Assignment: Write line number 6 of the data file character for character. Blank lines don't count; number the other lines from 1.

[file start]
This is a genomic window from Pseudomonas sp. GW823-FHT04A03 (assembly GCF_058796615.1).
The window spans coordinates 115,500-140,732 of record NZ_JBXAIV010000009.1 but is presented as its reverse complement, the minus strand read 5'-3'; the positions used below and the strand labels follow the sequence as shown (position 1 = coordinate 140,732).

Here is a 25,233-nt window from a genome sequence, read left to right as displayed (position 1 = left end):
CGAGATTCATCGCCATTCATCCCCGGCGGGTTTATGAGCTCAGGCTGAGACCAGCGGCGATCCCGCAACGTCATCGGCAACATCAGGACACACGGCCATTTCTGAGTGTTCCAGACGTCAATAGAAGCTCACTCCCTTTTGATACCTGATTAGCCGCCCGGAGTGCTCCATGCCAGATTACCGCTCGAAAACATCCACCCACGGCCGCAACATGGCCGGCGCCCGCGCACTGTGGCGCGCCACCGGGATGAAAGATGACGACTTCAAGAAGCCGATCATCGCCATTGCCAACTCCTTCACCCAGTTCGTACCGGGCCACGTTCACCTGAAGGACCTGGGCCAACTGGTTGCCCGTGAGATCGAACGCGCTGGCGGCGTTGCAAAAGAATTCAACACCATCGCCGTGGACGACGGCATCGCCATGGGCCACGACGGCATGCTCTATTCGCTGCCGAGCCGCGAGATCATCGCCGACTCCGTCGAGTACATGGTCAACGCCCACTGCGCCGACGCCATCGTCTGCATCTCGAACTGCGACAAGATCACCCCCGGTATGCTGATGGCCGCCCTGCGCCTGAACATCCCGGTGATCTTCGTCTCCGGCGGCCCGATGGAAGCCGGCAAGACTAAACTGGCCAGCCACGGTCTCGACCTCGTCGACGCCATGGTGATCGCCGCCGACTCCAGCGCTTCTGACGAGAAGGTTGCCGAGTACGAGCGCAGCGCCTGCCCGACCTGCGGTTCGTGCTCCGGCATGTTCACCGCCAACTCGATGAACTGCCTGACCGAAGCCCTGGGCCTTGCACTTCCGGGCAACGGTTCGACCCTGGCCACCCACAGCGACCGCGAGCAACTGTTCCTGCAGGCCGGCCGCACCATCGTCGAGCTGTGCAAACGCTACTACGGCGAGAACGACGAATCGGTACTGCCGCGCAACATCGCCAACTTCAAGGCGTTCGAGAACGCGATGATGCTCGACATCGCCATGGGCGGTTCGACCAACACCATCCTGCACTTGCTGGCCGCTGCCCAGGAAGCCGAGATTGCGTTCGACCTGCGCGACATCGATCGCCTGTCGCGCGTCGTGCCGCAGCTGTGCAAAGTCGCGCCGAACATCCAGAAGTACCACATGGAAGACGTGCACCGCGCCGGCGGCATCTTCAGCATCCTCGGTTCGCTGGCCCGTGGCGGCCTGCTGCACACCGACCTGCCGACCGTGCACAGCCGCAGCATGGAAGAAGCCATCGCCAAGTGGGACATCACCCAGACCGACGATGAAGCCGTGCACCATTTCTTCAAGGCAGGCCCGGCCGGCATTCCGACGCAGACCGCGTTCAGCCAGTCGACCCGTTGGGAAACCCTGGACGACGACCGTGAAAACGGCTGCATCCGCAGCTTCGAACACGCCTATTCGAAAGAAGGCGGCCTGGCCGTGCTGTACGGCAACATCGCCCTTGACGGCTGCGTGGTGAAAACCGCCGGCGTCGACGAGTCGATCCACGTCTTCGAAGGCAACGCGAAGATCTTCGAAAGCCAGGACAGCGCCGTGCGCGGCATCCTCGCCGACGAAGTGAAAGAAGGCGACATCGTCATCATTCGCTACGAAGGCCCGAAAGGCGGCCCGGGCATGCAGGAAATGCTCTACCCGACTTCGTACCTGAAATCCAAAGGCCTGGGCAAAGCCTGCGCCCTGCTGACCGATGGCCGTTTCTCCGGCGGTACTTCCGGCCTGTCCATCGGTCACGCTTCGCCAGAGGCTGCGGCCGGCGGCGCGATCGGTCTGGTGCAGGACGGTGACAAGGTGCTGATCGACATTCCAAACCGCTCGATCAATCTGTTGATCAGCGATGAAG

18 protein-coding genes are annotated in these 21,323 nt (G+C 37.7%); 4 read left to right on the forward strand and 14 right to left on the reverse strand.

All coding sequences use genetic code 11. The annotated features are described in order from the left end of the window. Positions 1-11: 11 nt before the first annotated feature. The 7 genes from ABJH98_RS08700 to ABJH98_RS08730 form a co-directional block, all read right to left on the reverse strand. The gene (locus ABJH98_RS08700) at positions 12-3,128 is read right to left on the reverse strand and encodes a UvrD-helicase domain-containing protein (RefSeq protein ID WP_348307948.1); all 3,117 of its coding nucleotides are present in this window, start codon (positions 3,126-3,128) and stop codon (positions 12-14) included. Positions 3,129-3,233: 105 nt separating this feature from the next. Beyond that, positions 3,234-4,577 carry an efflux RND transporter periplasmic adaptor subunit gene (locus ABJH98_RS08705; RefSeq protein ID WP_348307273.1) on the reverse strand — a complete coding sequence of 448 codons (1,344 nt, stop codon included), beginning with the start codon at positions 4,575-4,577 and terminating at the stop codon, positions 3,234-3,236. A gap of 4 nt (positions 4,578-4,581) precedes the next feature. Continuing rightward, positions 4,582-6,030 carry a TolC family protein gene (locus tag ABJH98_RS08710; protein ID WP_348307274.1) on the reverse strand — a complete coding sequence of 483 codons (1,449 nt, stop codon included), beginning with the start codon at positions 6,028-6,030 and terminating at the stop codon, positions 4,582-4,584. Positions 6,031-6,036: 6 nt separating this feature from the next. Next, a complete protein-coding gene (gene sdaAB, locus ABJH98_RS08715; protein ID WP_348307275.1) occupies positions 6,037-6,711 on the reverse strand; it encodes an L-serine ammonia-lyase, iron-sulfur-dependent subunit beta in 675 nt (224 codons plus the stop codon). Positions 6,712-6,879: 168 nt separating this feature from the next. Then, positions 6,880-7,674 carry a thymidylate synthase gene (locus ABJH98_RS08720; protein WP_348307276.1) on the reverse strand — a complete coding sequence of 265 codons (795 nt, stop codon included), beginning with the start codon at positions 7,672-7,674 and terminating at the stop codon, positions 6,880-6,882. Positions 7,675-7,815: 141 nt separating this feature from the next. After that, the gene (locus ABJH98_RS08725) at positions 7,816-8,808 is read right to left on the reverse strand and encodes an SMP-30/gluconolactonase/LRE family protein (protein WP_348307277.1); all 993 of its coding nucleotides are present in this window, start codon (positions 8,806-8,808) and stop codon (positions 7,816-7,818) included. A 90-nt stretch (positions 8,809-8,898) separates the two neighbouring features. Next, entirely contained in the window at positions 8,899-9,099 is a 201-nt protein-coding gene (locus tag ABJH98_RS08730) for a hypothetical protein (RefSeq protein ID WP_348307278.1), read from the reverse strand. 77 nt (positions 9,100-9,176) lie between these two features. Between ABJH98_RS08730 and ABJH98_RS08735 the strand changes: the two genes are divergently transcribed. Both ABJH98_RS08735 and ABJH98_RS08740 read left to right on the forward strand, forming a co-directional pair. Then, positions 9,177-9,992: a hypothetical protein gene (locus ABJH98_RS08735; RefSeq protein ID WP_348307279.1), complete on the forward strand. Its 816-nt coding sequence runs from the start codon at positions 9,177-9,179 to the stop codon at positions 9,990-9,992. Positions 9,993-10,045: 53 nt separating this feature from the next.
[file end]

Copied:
All coding sequences use genetic code 11. The annotated features are described in order from the left end of the window. Positions 1-11: 11 nt before the first annotated feature. The 7 genes from ABJH98_RS08700 to ABJH98_RS08730 form a co-directional block, all read right to left on the reverse strand. The gene (locus ABJH98_RS08700) at positions 12-3,128 is read right to left on the reverse strand and encodes a UvrD-helicase domain-containing protein (RefSeq protein ID WP_348307948.1); all 3,117 of its coding nucleotides are present in this window, start codon (positions 3,126-3,128) and stop codon (positions 12-14) included. Positions 3,129-3,233: 105 nt separating this feature from the next. Beyond that, positions 3,234-4,577 carry an efflux RND transporter periplasmic adaptor subunit gene (locus ABJH98_RS08705; RefSeq protein ID WP_348307273.1) on the reverse strand — a complete coding sequence of 448 codons (1,344 nt, stop codon included), beginning with the start codon at positions 4,575-4,577 and terminating at the stop codon, positions 3,234-3,236. A gap of 4 nt (positions 4,578-4,581) precedes the next feature. Continuing rightward, positions 4,582-6,030 carry a TolC family protein gene (locus tag ABJH98_RS08710; protein ID WP_348307274.1) on the reverse strand — a complete coding sequence of 483 codons (1,449 nt, stop codon included), beginning with the start codon at positions 6,028-6,030 and terminating at the stop codon, positions 4,582-4,584. Positions 6,031-6,036: 6 nt separating this feature from the next. Next, a complete protein-coding gene (gene sdaAB, locus ABJH98_RS08715; protein ID WP_348307275.1) occupies positions 6,037-6,711 on the reverse strand; it encodes an L-serine ammonia-lyase, iron-sulfur-dependent subunit beta in 675 nt (224 codons plus the stop codon). Positions 6,712-6,879: 168 nt separating this feature from the next. Then, positions 6,880-7,674 carry a thymidylate synthase gene (locus ABJH98_RS08720; protein WP_348307276.1) on the reverse strand — a complete coding sequence of 265 codons (795 nt, stop codon included), beginning with the start codon at positions 7,672-7,674 and terminating at the stop codon, positions 6,880-6,882. Positions 7,675-7,815: 141 nt separating this feature from the next. After that, the gene (locus ABJH98_RS08725) at positions 7,816-8,808 is read right to left on the reverse strand and encodes an SMP-30/gluconolactonase/LRE family protein (protein WP_348307277.1); all 993 of its coding nucleotides are present in this window, start codon (positions 8,806-8,808) and stop codon (positions 7,816-7,818) included. A 90-nt stretch (positions 8,809-8,898) separates the two neighbouring features. Next, entirely contained in the window at positions 8,899-9,099 is a 201-nt protein-coding gene (locus tag ABJH98_RS08730) for a hypothetical protein (RefSeq protein ID WP_348307278.1), read from the reverse strand. 77 nt (positions 9,100-9,176) lie between these two features. Between ABJH98_RS08730 and ABJH98_RS08735 the strand changes: the two genes are divergently transcribed. Both ABJH98_RS08735 and ABJH98_RS08740 read left to right on the forward strand, forming a co-directional pair. Then, positions 9,177-9,992: a hypothetical protein gene (locus ABJH98_RS08735; RefSeq protein ID WP_348307279.1), complete on the forward strand. Its 816-nt coding sequence runs from the start codon at positions 9,177-9,179 to the stop codon at positions 9,990-9,992. Positions 9,993-10,045: 53 nt separating this feature from the next.